Tranquilizers called benzodiazepines (e.g. Valium or Librium) are often prescribed to control withdrawal symptoms. These are most common in the first five days after stopping alcohol. An alcohol-sensitizing drug, disulfiram (Ant abuse), produces a physical reaction that includes flushing, nausea and headaches if patient drink. Naltrexone (ReVia or Depade) is a newer drug that blocks the alcohol "high," and reduces the urge to drink. This medication lessens the craving for alcohol and helps prevent relapses
 
General health improvement
Eating a balanced diet with vitamin supplements and getting regular exercise are important in regaining health.
 
Complications of alcoholism
Long-term alcohol abuse can have numerous medical complications, including:
 
  • Liver disorders. Heavy drinking can cause hepatitis, an inflammation of the liver. This may eventually lead to cirrhosis, the progressive and irreversible destruction of liver tissue.
  • . Gastrointestinal problems. Alcohol can cause inflammation and erosion of the stomach lining (gastritis). It also interferes with absorption of B vitamins and other nutrients, leading to nutritional deficiencies. Heavy drinking can also cause inflammation and damage to the pancreas (pancreatitis). This hinders production of digestive juices and enzymes, and hormones that help regulate metabolism.
  • . Diabetes complications. Alcohol inhibits the release of glucose from the liver and can increase the risk of low blood sugar (hypoglycemia). This is dangerous if Patient has diabetes and takes insulin to lower blood sugar level.
  • . Cardiovascular problems. Excessive drinking can lead to high blood pressure and heart muscle damage (cardiomyopathy). These conditions increase the risk of heart failure or stroke.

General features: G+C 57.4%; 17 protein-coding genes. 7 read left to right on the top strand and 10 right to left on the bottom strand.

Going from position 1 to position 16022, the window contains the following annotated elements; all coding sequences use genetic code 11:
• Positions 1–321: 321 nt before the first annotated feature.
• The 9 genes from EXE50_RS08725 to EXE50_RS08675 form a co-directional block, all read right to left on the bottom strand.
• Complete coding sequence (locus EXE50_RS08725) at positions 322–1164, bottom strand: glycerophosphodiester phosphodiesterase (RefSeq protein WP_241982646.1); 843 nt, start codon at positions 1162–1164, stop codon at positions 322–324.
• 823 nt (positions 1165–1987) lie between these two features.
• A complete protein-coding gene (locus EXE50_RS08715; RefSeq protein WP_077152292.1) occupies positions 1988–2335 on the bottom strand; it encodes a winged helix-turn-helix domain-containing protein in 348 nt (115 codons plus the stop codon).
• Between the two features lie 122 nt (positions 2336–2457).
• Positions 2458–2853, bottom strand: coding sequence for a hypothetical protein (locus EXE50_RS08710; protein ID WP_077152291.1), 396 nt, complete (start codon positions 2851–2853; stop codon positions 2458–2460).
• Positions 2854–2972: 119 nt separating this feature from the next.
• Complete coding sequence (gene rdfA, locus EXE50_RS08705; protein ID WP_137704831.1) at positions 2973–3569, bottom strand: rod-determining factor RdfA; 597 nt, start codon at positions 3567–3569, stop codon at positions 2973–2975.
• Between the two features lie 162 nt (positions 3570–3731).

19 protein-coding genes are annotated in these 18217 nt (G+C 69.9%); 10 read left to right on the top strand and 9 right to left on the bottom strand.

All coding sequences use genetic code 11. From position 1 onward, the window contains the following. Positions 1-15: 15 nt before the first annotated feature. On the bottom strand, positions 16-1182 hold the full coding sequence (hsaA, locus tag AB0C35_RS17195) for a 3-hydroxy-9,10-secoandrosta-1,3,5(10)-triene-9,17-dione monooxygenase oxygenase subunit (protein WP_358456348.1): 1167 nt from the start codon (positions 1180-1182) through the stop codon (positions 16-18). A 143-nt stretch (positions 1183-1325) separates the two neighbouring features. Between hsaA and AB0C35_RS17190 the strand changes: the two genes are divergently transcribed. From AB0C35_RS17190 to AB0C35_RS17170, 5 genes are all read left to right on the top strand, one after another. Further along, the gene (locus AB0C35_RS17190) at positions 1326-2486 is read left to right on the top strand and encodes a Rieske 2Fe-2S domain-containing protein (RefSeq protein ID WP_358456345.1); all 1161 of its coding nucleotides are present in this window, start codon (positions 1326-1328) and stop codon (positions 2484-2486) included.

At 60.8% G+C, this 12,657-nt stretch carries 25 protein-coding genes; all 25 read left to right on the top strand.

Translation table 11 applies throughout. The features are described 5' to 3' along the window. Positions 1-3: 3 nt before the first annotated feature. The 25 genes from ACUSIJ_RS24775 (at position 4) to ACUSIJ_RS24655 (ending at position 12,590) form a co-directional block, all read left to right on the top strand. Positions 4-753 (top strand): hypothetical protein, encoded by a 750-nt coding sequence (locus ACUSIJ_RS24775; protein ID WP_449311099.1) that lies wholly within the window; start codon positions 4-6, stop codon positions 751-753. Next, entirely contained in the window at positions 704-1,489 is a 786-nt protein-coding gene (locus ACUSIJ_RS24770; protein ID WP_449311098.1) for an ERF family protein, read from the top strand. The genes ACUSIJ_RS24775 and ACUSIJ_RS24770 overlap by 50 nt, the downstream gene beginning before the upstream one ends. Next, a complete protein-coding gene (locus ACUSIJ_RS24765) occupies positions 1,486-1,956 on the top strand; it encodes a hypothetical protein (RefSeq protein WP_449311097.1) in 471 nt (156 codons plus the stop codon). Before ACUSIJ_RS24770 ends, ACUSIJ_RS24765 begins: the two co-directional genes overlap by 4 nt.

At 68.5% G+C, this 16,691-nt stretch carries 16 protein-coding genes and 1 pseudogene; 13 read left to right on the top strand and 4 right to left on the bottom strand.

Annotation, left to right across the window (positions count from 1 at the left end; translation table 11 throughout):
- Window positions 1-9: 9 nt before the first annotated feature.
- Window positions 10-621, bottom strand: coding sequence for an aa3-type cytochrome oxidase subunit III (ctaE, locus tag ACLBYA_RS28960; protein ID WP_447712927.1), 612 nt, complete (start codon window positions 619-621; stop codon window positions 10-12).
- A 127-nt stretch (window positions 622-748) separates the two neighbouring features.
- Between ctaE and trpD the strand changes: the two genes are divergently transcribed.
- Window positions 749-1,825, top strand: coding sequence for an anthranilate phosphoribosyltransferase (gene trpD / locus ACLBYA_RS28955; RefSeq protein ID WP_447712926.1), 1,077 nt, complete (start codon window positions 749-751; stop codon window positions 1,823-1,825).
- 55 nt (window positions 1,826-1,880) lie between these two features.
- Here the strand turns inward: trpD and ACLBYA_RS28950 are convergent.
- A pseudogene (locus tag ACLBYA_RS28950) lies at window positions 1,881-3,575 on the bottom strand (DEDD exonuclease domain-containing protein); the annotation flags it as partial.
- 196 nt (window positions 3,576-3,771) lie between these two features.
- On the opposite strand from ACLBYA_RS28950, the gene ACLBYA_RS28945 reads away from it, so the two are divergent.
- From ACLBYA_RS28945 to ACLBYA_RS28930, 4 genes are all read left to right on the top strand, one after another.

• . Reproductive problems. Alcohol abuse can cause erectile dysfunction and impotence in men. In women, it can interrupt menstruation.
  • . Birth defects. Excessive drinking during pregnancy can cause foetal alcohol syndrome. This condition results in birth abnormalities and later developmental disabilities.
  • . Neurological complications. Alcohol affects the nervous system and can result in neuropathy (diseases of the nerves) and dementia (impaired brain function).
  • . Depression. About one-third of alcoholics also suffer major depression.
  • . Increased risk of cancer of the larynx, esophagus, liver and colon.
 

Vamana is major pradhana karma of Panchakarma therapy for Kaphaja disorder in which expulsion of aggravated or vitiated Doshas/toxic materials through the mouth. In our classical text Vaman karma is indicated in Madatyaya and in alcohol Abuse Vamana karma has been yielding good results.

In this Clinical study 10 patients of Alcohol abuse are treated by Vaman karma from I.P.D. /O.P.D. of N.I.A, Jaipur

Materials & Methods Vamak yoga -Madan phala powder 5gm,Vacha 3gm,Saindhav Lavan 1gm,Honey 20gm
Other Material - Milk- 2 liter, SharkarOdhak -1 liter , Plain Water-1 liter
Alcohol - Type & dose according to patient (approx 650ml),

Poorva Karma
Snehankarma- Sadhya Snehan is given One day before Vaman karma
Abhayang & Sarvang Sweda is given on the of Vaman karma

Vaman Process-
1st- Akhant doodhpan (approx 2liter)
2nd- Vamak yoga is given then waits for Vomiting or 48 min.
3rd-A Glass of alcohol with SharkarOdhak & a Glass of alcohol with plain water is given alternately up to Samayak vaman

Paschat karma-
Padabhayang, Dhoomrapana & Sansarjan karma

Oral medicine - Vistindhuk vati & other Medhya Drugs are advised

CONCLUSION-

  • 1.Vaman Karma causes Invidious effect that is why it is more effective
  • 2. Carving of alcohol is reduced
  • 3.Withdrawl symptoms are less in no.
  • 4. Can be repeated in relapsing patients